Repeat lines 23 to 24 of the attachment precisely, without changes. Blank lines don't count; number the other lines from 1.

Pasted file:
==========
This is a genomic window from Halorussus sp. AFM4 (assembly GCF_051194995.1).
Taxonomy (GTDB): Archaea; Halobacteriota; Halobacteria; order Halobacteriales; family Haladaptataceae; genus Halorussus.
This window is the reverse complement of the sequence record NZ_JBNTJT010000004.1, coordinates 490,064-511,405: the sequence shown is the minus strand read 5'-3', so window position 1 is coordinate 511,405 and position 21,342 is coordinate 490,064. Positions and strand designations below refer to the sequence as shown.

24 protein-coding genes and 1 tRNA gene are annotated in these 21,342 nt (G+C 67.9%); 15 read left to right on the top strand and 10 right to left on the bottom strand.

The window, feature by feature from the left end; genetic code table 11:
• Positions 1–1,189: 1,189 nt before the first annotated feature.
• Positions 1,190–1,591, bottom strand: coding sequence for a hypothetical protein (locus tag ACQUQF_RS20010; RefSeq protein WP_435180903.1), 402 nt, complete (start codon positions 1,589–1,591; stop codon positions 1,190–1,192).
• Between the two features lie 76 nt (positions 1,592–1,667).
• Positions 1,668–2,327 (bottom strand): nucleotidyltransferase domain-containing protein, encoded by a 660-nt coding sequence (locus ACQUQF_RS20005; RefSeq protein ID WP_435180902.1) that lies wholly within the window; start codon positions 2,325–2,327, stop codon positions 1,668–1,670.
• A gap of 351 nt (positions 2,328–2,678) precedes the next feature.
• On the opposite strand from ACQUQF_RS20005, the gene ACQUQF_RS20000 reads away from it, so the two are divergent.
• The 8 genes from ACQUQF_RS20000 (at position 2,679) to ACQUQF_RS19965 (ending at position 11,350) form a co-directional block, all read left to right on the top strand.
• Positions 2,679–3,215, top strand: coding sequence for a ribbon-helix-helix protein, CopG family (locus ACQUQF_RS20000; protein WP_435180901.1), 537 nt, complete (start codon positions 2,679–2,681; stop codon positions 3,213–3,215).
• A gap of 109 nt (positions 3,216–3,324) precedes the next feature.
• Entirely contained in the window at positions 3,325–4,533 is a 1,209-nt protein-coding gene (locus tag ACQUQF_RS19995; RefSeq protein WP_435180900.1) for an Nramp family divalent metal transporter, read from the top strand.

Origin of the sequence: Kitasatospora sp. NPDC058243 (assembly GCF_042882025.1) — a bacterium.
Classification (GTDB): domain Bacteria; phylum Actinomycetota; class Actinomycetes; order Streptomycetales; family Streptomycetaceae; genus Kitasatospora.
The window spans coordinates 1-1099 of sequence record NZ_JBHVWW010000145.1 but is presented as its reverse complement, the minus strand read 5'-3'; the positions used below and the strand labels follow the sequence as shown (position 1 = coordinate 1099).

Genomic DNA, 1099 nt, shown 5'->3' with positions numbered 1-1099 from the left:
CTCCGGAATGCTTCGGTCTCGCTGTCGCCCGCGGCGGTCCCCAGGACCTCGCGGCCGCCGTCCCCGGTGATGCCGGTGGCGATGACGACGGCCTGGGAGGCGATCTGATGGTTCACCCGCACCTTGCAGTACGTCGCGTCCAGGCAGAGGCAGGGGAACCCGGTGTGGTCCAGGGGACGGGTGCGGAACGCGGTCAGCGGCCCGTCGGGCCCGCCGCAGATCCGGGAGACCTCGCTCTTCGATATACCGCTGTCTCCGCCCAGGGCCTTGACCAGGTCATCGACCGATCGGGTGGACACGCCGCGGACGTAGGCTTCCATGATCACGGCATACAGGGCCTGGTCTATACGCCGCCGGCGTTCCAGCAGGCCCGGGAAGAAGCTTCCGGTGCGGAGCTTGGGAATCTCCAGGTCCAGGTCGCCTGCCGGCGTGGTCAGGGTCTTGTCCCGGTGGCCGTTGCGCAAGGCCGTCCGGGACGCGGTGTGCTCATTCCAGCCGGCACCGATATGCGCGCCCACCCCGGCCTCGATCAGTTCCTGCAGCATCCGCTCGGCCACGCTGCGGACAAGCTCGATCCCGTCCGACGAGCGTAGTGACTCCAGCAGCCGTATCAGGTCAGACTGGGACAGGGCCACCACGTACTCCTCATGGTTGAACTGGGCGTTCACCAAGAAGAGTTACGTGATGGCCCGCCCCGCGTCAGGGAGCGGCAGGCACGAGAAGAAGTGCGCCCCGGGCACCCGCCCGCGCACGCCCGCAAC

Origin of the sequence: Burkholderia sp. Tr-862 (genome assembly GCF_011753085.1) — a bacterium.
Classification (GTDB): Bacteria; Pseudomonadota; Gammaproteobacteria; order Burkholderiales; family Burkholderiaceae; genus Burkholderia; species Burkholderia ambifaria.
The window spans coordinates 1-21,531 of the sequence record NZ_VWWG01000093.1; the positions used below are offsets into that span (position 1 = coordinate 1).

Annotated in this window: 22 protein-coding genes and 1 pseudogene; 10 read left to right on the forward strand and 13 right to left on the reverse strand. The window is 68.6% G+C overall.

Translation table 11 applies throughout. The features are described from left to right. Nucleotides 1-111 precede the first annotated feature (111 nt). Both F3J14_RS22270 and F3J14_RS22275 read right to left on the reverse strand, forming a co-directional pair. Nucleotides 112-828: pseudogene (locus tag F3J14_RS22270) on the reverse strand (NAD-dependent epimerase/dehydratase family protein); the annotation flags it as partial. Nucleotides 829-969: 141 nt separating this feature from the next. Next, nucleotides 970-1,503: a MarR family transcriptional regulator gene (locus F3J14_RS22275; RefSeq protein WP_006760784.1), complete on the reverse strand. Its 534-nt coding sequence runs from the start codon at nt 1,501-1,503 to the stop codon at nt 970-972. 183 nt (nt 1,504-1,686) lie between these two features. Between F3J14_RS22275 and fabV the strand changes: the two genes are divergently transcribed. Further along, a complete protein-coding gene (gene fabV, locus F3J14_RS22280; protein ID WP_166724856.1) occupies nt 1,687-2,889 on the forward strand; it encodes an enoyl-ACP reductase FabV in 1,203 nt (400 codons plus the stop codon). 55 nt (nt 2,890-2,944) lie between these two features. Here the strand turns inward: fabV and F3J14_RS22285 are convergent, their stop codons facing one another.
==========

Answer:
The window spans coordinates 1-21,531 of the sequence record NZ_VWWG01000093.1; the positions used below are offsets into that span (position 1 = coordinate 1).

Annotated in this window: 22 protein-coding genes and 1 pseudogene; 10 read left to right on the forward strand and 13 right to left on the reverse strand. The window is 68.6% G+C overall.